Israel’s Space Plan Exploded With SpaceX Rocket. Now What?

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A large question mark looms over Israel’s space industry after its prized Amos-6 satellite blew up in last week’s failed SpaceX rocket launch.

Space Communication Ltd., the Israeli company that was to operate the Amos-6, is still picking up the pieces and deciding what to do next. The government will formulate a long-term national space program, and may help develop a communications satellite, the Science Ministry said late Sunday after an emergency meeting with representatives of the country’s space industries.

The Sept. 1 accident in Cape Canaveral, Florida was the biggest blow to Israel’s space program since the death of astronaut Col. Ilan Ramon in the Space Shuttle Columbia disaster in 2003.

The setback imperils Space Com’s deal with China’s Beijing Xinwei Group for control of the company, but presents an opportunity for Israel Aerospace Industries Ltd., the state-owned weapons manufacturer that built Amos-6. Prime Minister Benjamin Netanyahu can allot some of the estimated $300 million to pay IAI to build another satellite for Space Com, its sole client for such products, but first must decide if satellites are an industry of national strategic importance.

“This is a traumatic experience for the industry, but allows us to hold this discussion that should have happened 10-15 years ago,” Yossi Weiss, IAI’s chief executive officer, said Sunday.

Much like the majority of Israel’s high-tech sector, its space program is an offshoot of military operations, according to Meidad Pariente, who started his 20-year career in the space industry at IAI and worked on the first Amos satellites.

Due to the army’s secretive nature, little effort was made by the government to encourage the commercial potential of satellites, even after IAI began developing Amos satellites many years ago, he said.

“There’s no space policy that says what the vision is, or what market share Israel wants to capture,” said Meidad, now the chief technology officer of Sky And Space Global Ltd., a U.K.-based company that deploys nano-satellites to provide global communication infrastructure. “Every beeper used by the defense ministry, the army, the ambulances, relies on satellites. What if the Chinese one day decide to shut down business in Israel?”

IAI’s Weiss said the government needs to invest as much as $50 million per year if it wants to bolster Israel’s competitiveness against global space companies. IAI could offer prices comparable to its American and European counterparts if the government shared the costs of development, he said.

“The government decided that the gas industry was a strategic asset,” Pariente said. “So it should be with satellites.”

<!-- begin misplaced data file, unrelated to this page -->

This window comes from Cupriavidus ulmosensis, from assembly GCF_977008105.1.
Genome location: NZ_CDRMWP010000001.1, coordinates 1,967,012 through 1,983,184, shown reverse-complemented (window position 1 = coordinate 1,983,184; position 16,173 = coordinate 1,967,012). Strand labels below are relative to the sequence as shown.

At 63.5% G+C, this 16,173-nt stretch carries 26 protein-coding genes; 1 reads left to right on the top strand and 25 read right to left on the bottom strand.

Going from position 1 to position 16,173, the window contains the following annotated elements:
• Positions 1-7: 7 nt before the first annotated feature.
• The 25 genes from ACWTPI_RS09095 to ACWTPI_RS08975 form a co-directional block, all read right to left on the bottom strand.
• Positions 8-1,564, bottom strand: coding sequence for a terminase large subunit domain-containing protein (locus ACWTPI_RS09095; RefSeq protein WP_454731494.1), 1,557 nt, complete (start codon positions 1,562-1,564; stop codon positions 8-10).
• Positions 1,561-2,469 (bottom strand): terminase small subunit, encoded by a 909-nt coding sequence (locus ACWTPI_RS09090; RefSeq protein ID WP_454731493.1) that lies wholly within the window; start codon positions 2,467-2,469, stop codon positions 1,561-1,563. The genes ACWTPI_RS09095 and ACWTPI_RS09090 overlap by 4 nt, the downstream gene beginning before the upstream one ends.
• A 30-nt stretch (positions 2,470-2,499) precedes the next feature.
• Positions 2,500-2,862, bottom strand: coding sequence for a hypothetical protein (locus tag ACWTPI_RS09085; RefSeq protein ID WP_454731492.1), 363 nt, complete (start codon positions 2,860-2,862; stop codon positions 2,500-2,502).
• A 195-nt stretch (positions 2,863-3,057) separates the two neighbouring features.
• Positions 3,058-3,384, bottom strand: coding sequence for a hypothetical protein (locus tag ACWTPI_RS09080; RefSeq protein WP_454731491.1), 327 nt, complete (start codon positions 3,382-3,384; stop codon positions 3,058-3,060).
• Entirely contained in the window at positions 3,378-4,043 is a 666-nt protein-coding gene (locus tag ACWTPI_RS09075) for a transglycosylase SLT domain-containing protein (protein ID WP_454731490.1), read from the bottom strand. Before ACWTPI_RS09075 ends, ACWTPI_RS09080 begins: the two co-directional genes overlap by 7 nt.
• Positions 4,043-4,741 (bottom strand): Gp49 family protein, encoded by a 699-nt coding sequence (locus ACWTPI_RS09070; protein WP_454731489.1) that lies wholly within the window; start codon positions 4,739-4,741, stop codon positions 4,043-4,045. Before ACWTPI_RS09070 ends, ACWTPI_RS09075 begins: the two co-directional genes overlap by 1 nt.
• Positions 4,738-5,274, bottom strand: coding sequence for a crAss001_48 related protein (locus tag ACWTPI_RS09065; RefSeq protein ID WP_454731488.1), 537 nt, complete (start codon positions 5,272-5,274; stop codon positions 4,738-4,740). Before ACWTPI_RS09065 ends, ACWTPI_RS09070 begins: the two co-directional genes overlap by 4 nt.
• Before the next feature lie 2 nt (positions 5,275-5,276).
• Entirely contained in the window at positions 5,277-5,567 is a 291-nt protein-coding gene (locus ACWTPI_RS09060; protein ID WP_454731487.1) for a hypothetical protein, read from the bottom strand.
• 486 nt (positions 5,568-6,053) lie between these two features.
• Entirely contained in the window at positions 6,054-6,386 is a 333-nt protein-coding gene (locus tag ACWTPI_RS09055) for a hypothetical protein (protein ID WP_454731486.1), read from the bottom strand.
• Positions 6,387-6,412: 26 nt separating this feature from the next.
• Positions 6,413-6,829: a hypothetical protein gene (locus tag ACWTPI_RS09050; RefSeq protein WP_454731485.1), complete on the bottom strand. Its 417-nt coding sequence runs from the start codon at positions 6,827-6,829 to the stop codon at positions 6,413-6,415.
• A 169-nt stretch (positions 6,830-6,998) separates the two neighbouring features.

The government could push to build a new satellite and maintain the independence of Israel’s space industry, according to Tal Inbar, head of the space and UAV research center at the Fisher Institute for Air and Space Strategic Studies, based in Herzliya, Israel.

Keeping the country’s space industry in-house shields it from pro-Palestinian activists who apply political pressure on foreign companies to stop doing business with Israel, Inbar said. Satellites also serve as backup for Israel’s communications infrastructure in the event of war or technical malfunction, he added.

“There’s a synergy in the triangle between Space Com, its biggest client, and its supplier, in that they’re all Israeli companies,” Inbar said in an interview. “They understand each other and would be responsive to each other, so that they could amend issues in the satellite, if need be, in no time.”

Space Com said in a statement Sunday that it’s owed $294 million in compensation after the accident. The company said it’s talking to Xinwei about ways to amend the sale accord. Reached by phone Monday, a spokesman for the Chinese company said he couldn’t immediately comment.

Shares of Space Com, which plunged Sunday to their lowest level in a decade, rebounded 3.3 percent to 27.16 shekels as of 1:36 p.m. Monday in Tel Aviv.

Space Com CEO David Pollack said on a conference call Sunday that the company is looking for an alternative satellite provider and would be able to launch a new satellite in about two years. An accord with Facebook to use the Amos-6 to provide Internet connectivity in sub-Saharan Africa has been cancelled, but the company will still be able to meet its financial commitments, he said.

Pollack said Space Com has three immediate options:

–Buy a satellite already in orbit and re-position it

–Buy a satellite on the ground

–Order a new satellite

Each avenue has its pitfalls. Purchasing a satellite already in space would be fastest but comes with a shorter lifespan, Inbar said. Existing satellites wouldn’t be customized to the needs of Amos-6’s clients, which included the country’s defense ministry and its largest telecommunications company.

Launching a new satellite would take about 18 months if Space Com ordered one through firms such as Boeing Co. or Lockheed Martin Corp., Inbar said. It would take IAI about three years to build a new one, “a very long time relative to other industries in the world,” he said.

(c) 2016, Bloomberg · Yaacov Benmeleh 

{Matzav.com}

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